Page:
You’ve heard this, but it bears repeating: Christmas in Iceland is a little different. Instead of one Santa, Iceland has thirteen. These thirteen jólasveinar—Yule Lads, as they’re referred to in English—each have their own little character quirk, which usually involves something menacing. Starting on December 12, the Yule Lads come down from their mountain, one each day until Christmas.
“What’s different is that in other countries you have only one Santa,” says Terry Gunnell, Professor of Folkloristics at the University of Iceland. “But here you have a bunch, coming down from the mountains one-by-one as Christmas approaches. They have different sorts of names that suggest they don’t give, but rather take. They lick out bowls. They steal sausages. They bang doors and peep through windows—things of this kind. They were first recorded in the 19th century, but you find similar stories in Norway as well, with The Christmas Lads. At first, the Yule Lads were called different sorts of names and were from different parts of Iceland, but many of the same names came up again and again.”
So who are these mischievous Yule Lads? Here’s a rundown.
1. Stiffy legs—he tries to suckle yews in farmer’s sheep sheds
2. Gully Gawk—he steals foam from buckets of milk
3. Stubby—he’s short and steals food from the frying pan
4. Spoon Licker—that’s right, you got it—he licks spoons
5. Pot Licker—he steals unwashed pots and licks them clean
6. Bowl Licker—he steals bowls of food
7. Door Slammer—he keeps everyone awake slamming doors left ajar
8. Skyr Gobbler—he eats up all the Skyr
9. Sausage Swiper—he makes his escape with strings of unattended sausages
10. Window Peeper—he likes to creep around outside and peek into uncovered windows
11. Door Sniffer—he has a huge nose, and sniffs out baked goods to make off with
12. Meat Hook—he steals meat, using his hook
13. Candle Beggar—he steals candles, which used to be sought-after items in Iceland
Why Yule Lads? What could have inspired these stories?
Says Terry: “The Yule Lads might be associated with people dressing up in masks and going around farms before and after Christmas,” says Terry. “It’s a tradition you find all over Scandinavia. People used to dress up in a sort of goat costume. It may well be that the Yule Lads were at one time just a bunch of young men who would visit nearby farms in costumes and masks—pretending they were supernatural spirits that had come down from the mountain.”
“As darkness approaches and the snow comes down, people move more and more into the core family within the house,” he continues. “In Norway, after the spirits take over the mountain dairies in October, people would stay closer and closer until Christmas, when no one would dare step outside because of all the spirits out there. It’s all really about nature spirits taking back their land.”
The Yule Lads have a mother, right?
The Yule Lads do in fact have a mother—Grýla, the ogress. She collects bad children in her sack and eats them like sushi. She’s big and mean—sometimes portrayed bearing hooves and horns. Not your typical Christmas character.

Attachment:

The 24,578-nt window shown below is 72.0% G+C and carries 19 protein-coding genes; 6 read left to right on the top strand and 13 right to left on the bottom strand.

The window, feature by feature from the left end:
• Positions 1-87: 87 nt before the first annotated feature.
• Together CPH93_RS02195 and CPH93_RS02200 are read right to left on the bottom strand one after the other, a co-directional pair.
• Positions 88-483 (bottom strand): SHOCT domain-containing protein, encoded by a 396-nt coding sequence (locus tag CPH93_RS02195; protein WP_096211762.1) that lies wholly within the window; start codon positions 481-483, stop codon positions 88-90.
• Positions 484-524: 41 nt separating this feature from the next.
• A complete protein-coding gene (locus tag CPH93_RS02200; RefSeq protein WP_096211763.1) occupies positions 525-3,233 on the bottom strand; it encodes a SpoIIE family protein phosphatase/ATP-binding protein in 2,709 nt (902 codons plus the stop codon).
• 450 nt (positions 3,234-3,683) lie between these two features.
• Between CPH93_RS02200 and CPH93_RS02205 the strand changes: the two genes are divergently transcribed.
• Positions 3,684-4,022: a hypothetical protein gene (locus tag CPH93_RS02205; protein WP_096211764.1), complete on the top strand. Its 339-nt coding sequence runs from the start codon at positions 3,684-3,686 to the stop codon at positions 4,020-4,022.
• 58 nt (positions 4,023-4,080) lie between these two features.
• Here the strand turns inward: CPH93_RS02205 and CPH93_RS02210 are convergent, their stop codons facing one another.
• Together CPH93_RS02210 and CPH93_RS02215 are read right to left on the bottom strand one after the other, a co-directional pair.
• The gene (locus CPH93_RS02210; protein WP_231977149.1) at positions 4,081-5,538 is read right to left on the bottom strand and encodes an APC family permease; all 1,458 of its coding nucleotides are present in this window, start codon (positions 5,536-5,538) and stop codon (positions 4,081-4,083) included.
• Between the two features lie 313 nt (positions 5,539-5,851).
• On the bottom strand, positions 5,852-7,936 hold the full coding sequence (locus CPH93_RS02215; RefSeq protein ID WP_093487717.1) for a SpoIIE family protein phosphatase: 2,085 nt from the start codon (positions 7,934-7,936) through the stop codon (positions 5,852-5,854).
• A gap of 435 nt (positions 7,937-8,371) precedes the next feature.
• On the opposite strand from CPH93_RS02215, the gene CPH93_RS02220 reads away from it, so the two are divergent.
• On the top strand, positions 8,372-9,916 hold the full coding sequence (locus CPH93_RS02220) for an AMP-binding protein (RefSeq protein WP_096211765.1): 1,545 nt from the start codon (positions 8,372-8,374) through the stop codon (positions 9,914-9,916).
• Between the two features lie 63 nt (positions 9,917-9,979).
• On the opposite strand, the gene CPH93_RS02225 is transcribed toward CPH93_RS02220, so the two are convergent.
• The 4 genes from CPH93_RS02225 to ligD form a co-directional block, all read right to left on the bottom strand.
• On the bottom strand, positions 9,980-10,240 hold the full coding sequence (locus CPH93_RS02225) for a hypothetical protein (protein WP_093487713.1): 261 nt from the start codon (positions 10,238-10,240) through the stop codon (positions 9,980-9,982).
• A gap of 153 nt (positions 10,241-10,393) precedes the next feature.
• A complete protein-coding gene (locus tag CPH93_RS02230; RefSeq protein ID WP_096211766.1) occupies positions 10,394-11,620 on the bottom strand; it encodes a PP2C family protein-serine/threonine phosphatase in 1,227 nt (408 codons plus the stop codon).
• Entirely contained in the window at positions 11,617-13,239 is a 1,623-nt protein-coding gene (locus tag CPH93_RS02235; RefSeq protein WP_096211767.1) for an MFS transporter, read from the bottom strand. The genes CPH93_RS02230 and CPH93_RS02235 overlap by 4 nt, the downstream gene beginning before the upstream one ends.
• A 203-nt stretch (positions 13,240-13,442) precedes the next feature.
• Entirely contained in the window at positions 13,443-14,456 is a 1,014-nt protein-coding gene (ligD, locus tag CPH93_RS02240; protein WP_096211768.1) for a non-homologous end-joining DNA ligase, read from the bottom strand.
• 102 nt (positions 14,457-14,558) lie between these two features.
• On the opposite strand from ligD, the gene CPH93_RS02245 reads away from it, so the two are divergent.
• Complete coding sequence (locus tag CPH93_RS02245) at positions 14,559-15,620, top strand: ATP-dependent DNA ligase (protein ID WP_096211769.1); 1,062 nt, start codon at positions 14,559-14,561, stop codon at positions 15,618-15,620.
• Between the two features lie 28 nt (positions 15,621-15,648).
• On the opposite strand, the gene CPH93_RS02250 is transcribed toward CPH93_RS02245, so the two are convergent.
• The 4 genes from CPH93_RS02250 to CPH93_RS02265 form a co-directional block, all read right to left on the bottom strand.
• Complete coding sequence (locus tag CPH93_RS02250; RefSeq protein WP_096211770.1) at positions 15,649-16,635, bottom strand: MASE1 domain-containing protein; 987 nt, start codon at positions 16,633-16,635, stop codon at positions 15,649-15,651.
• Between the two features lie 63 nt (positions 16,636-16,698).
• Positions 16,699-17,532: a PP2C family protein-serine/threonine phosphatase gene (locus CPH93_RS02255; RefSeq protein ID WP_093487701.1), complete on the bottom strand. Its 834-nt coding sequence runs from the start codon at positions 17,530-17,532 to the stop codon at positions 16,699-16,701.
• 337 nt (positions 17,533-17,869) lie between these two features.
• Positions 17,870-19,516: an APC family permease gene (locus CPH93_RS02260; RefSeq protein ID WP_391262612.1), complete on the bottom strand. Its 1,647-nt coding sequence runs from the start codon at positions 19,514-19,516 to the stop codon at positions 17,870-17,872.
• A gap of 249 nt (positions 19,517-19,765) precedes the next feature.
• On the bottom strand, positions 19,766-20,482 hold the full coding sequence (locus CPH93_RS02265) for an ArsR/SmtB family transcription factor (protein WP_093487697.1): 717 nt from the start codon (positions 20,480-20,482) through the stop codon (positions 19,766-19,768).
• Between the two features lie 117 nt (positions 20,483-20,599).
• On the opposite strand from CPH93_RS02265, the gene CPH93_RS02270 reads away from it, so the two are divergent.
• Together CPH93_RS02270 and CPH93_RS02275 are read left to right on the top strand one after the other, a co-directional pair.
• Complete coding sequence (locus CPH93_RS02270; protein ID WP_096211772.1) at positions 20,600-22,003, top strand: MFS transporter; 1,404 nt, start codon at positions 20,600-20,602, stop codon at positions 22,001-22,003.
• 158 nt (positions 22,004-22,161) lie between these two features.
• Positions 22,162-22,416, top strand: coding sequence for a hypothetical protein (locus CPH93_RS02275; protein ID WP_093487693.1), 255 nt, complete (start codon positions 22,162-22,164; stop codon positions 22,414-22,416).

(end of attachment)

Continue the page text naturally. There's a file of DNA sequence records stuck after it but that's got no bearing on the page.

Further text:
“In general, the Yule Lads weren’t associated with the figure of Grýla,” says Terry, “who is much, much older. She dates back to the 13th century or thereabouts. Grýla is mentioned in various texts as being a troll, an ogress woman who roamed around the countryside. She wasn’t initially associated with Christmas, either. No one knew when exactly she was going to come. The name, in my mind, is associated with a word from the Danish dialect that means “growler,” which is quite a common name for trolls or giants. Their names come from the sounds you hear on the landscape from animals. We find more and more songs about Grýla as we get nearer to the 17th century, and she becomes quite a common figure in Christmas songs.”
Leppalúði isn’t talked about much. He’s Grýla’s third husband, and a sort of father figure to the Yule Lads. “There are accounts of Grýla eating her first husband,” says Terry. “She was the first feminist out there. She adopted all these bearded weirdies—the Yule Lads—at a later point, up on Mt. Esja.”
The modern-day Yule Lads are considerably less menacing. Now, they leave little presents in the shoes of good children. The Yule Lads have become a lot less like nature spirits, and are more like thirteen wacky Santa Clauses.
“The Yule Lads only started giving gifts in the 20th century,” explains Terry. “The idea of presents in shoes was probably picked up from Holland. The Yule Lads became nicer, but Grýla stayed mean. You can see this up at the National Museum. Around midday during the Christmas season, you can meet each of the Yule Lads, who show up dressed in 18th century Icelandic attire, as an attempt to culturally reclaim the Yule Lads from the Coca-Cola Santa Claus figure.”
Why are there thirteen days of Christmas in Iceland? That’s a lot more than the standard Christmas Day we know from other countries.
“What caused the thirteen days of Christmas, possibly,” muses Terry, “was the changing calendar between the 1500s and the 1700s, all over Europe. The Julian Calendar had fallen out of step, which meant that mid-winter was taking place on December13. To bring it back to where it should be—December 21—they took thirteen or fourteen days off the calendar. People were, of course, uncomfortable with the change. They had been celebrating midwinter on December 13, and it suddenly became December 21. So they decide to go on celebrating December 13, celebrating all of the days between the old and new Christmases.”
Accompanying image: Grýla, by Þrándur Þórarinsson. Read our feature interview with Þrándur from last year! It’s great! He’s great!
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